Glycogen synthesis in human gastrocnemius muscle is not representative of whole-body muscle glycogen synthesis.
ABSTRACT The introduction of 13C magnetic resonance spectroscopy (MRS) has enabled noninvasive measurement of muscle glycogen synthesis in humans. Conclusions based on measurements by the MRS technique assume that glucose metabolism in gastrocnemius muscle is representative for all skeletal muscles and thus can be extrapolated to whole-body muscle glucose metabolism. An alternative method to assess whole-body muscle glycogen synthesis is the use of [3-(3)H]glucose. In the present study, we compared this method to the MRS technique, which is a well-validated technique for measuring muscle glycogen synthesis. Muscle glycogen synthesis was measured in the gastrocnemius muscle of six lean healthy subjects by MRS and by the isotope method during a hyperinsulinemic-euglycemic clamp. Mean muscle glycogen synthesis as measured by the isotope method was 115 +/- 26 micromol x kg(-1) muscle x min(-1) vs. 178 +/- 72 micromol x kg(-1) muscle x min(-1) (P = 0.03) measured by MRS. Glycogen synthesis rates measured by MRS exceeded 100% of glucose uptake in three of the six subjects. We conclude that glycogen synthesis rates measured in gastrocnemius muscle cannot be extrapolated to whole-body muscle glycogen synthesis.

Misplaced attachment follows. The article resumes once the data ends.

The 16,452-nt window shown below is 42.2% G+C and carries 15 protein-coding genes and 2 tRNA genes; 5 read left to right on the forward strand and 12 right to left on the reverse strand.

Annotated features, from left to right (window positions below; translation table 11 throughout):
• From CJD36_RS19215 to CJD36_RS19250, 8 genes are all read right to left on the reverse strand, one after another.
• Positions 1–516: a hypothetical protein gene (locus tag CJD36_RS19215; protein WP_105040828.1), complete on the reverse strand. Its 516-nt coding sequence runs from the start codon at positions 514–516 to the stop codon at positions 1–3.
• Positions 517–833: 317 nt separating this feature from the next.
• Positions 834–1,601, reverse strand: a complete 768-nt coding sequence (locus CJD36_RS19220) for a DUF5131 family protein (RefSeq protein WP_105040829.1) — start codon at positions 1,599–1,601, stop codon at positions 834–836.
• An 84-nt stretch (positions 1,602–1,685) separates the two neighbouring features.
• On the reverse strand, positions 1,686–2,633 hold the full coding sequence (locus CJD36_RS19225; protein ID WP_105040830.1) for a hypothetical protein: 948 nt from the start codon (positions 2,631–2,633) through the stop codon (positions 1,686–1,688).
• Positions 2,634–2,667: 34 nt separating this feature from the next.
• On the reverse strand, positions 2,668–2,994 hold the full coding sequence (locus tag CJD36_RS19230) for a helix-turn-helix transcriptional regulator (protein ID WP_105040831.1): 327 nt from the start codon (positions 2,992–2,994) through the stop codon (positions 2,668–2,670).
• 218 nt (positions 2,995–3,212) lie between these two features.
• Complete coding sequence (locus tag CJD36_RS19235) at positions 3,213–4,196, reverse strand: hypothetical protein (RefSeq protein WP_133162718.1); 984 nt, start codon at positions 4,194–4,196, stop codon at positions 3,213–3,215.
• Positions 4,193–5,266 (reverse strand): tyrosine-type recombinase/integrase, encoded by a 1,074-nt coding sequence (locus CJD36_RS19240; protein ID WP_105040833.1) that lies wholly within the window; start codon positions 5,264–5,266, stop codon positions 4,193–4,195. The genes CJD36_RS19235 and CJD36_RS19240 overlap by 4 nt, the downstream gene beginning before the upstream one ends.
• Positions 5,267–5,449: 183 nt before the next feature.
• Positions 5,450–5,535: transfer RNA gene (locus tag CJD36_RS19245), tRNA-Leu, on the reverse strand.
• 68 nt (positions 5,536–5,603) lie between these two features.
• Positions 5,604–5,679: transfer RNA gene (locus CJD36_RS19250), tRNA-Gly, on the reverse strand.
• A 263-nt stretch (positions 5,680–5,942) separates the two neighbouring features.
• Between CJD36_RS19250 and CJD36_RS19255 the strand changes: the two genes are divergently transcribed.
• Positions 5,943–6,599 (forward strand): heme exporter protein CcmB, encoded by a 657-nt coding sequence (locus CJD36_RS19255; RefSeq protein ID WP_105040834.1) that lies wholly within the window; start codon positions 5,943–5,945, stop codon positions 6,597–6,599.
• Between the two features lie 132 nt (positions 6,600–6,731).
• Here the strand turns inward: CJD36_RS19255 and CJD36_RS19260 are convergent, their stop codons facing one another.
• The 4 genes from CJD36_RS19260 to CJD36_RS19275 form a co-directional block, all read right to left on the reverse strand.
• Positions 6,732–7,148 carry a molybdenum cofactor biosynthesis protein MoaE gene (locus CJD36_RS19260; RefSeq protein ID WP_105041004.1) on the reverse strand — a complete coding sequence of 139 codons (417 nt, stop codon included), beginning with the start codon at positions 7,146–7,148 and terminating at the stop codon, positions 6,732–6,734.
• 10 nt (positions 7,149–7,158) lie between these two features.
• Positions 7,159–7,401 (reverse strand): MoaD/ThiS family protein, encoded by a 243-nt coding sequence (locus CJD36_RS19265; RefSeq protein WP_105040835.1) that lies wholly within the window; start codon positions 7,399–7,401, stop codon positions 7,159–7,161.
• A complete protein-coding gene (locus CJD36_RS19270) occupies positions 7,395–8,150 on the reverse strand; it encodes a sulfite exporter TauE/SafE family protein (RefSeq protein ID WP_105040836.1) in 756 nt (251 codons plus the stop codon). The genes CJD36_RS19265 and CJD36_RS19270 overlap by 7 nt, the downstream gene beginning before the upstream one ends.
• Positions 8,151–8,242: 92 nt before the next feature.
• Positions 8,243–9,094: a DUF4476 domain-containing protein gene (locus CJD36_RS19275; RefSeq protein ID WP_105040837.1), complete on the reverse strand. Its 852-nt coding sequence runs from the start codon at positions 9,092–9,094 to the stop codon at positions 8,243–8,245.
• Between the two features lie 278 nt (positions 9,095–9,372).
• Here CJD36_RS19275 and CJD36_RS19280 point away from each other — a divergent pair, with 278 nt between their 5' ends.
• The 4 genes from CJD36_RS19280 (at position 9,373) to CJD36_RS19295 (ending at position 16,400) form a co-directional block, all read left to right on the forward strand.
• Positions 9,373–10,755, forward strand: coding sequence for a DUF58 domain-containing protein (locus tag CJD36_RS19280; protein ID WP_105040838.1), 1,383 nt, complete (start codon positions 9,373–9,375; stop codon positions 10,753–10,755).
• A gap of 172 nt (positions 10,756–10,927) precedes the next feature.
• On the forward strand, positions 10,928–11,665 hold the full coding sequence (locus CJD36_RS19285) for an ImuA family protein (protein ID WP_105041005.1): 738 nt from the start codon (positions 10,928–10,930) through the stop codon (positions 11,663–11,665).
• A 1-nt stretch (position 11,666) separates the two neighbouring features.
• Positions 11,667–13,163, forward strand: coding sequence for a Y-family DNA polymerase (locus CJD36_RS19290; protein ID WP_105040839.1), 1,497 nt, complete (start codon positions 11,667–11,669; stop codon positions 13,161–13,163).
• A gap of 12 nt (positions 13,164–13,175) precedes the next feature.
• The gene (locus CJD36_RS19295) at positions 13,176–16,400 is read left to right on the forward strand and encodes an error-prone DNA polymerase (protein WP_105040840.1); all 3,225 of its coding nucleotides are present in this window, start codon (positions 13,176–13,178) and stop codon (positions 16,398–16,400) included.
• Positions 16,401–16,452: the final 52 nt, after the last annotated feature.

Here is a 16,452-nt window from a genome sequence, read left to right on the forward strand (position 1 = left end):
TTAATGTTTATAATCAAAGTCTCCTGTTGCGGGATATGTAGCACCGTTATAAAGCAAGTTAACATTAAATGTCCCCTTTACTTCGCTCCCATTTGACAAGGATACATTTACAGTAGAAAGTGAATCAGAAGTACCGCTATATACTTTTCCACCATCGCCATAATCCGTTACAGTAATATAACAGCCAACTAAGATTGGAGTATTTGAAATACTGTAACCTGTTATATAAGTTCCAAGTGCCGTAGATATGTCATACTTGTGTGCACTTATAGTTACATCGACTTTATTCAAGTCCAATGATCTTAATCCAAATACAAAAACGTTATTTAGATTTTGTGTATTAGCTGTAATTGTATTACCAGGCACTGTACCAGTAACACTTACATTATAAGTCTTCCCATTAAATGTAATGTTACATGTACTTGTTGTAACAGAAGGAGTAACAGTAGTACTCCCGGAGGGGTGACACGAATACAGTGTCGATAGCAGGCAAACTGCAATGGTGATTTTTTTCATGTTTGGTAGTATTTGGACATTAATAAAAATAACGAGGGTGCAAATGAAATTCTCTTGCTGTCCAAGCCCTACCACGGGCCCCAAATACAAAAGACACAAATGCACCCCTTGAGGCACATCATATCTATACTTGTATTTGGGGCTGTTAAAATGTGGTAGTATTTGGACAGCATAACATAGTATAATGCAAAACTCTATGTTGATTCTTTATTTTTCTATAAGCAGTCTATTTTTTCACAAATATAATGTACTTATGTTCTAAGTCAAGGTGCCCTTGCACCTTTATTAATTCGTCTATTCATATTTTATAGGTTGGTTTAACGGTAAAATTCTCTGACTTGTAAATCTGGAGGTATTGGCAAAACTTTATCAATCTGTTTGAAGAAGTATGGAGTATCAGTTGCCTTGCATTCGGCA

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ABSTRACT: Patients with type 1 diabetes mellitus (T1DM) experience, on average, 2 to 3 hypoglycemic episodes per week. This study investigated the effect of hypoglycemia on cerebral glucose metabolism in patients with uncomplicated T1DM. For this purpose, hyperinsulinemic euglycemic and hypoglycemic glucose clamps were performed on separate days, using [1-13C]glucose infusion to increase plasma 13C enrichment. In vivo brain 13C magnetic resonance spectroscopy was used to measure the time course of 13C label incorporation into different metabolites and to calculate the tricarboxylic acid cycle flux (VTCA) by a one-compartment metabolic model. We found that cerebral glucose metabolism, as reflected by the VTCA, was not significantly different comparing euglycemic and hypoglycemic conditions in patients with T1DM. However, the VTCA was inversely related to the HbA1C and was, under hypoglycemic conditions, approximately 45% higher than that in a previously investigated group of healthy subjects. These data suggest that the brains of patients with T1DM are better able to endure moderate hypoglycemia than those of subjects without diabetes.The Journal of clinical investigation 01/2013; · 15.39 Impact Factor